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The impressionists may be the biggest names in art but for years they were derided and unsellable. This blockbuster celebrates their champion, Paul Durand-Ruel
Museums generally shy away from the grubby subject of buying and selling art, even though we’re all fascinated by who bagged what and how much they coughed up (especially if scandal’s involved). So what’s the National Gallery doing recreating the vulgar front room-cum-salesroom of Parisian art dealer Paul Durand-Ruel and, in so doing, reminding us that the stuff on the walls came not, unsullied, from the hands of geniuses but from a glorified shop? Re-imagining that sure-bet crowd-puller, the impressionism exhibition, that’s what.
On one level, pursuing a mercantile line of enquiry about this most bankable band of artists makes perfect sense. Yet, the tale of how Durand-Ruel – right wing, royalist, Catholic, not naturally prone to bouts of crazy punt-taking – wound up as the saviour of a band of paintbrush-wielding anarchists, atheists and republicans like Manet, Monet, Renoir and Degas is, for the most part, one so spectacularly devoid of money and success that it tricks you into thinking about the impressionists as true radicals.
It does so while serving up some of the sweetest impressionist works ever made. You’ll see Renoirs so cloying they’ll make your fillings ache, such as ‘Study: Torso, Sunlight Effect’ (1875-’76), yet the handout reminds us how a critic at the time described it as being like a ‘putrefying corpse’.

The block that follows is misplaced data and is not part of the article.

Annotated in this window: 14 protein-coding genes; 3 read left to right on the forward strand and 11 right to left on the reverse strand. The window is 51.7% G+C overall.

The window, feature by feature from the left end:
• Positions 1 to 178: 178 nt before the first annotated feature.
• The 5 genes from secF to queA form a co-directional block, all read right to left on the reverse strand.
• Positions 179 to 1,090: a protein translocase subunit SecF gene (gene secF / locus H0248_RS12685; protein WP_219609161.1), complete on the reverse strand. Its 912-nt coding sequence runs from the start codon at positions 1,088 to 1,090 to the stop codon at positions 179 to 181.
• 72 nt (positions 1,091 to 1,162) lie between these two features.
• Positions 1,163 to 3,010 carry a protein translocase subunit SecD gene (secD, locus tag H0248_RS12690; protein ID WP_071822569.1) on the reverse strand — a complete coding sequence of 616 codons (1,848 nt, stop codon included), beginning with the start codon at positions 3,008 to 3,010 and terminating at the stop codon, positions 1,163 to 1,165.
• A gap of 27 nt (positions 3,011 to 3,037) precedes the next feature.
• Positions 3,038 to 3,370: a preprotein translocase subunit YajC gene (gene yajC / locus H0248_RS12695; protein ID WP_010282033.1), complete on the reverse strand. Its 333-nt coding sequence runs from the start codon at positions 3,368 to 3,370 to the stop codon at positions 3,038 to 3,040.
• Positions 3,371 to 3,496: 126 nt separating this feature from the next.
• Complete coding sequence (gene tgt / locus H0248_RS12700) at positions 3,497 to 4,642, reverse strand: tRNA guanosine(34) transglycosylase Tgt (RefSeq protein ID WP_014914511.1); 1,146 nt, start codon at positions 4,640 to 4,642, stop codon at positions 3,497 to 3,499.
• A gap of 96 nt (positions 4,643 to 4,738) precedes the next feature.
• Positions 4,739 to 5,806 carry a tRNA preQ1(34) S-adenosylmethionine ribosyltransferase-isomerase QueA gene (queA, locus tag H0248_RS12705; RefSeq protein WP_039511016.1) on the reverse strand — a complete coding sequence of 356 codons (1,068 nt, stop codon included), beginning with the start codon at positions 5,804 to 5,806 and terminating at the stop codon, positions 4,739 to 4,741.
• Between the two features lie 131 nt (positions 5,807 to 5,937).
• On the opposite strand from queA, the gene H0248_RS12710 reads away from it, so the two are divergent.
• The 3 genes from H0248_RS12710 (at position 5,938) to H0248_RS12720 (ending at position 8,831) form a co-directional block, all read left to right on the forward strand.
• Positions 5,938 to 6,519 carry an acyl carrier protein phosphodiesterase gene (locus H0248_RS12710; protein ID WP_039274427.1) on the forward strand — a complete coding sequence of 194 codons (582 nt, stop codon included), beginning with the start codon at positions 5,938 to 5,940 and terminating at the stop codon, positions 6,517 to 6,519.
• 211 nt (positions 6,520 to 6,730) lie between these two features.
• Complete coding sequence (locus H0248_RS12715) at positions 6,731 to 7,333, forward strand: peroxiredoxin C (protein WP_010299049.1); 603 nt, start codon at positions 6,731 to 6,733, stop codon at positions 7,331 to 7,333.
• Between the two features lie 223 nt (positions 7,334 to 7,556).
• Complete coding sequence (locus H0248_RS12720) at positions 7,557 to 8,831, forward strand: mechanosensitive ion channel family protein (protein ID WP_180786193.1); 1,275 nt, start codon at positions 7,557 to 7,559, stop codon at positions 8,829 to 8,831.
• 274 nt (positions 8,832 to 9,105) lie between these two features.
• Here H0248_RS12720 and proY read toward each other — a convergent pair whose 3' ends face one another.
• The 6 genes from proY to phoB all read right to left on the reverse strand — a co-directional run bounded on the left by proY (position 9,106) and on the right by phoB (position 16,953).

Durand-Ruel didn’t invent impressionism, of course; the artists themselves did that. But he saw its potential when everyone else was laughing it off the walls. Perhaps it was another form of blind faith from the devout Catholic. Or maybe he just didn’t let a thing like religious belief get in the way of business. He bought artists in bulk (including everything on Manet’s studio walls), controlling the market for their work, even paying over the odds for some and buying back others – a practice you’ll see in auction houses around the world today. He courted the press, commissioned essays, published catalogues. And he opened up his home, to show how, say, a door with panels decorated by Monet could look just the thing with your ‘Louis-Louis’ bling.
None of this would make for a particularly scintillating show were it not for the quality of the work on display. But the National has winkled out some impressionist classics from collections around the world, including things the French hardly ever allow out of their sight – such as Manet’s mesmerising ‘Moonlight at the Port of Boulogne’ (1868). It reaches a crescendo with five of Monet’s fiery ‘Poplars’ paintings. Their inclusion illustrates the point that Durand-Ruel invented the one-person show and how that, in turn, encouraged Monet to make his famous paintings of trees and haystacks at different times of the day, anticipating the abstraction of the twentieth century. But they happen to make for one of the best walls of paintings you’ll see anywhere all year.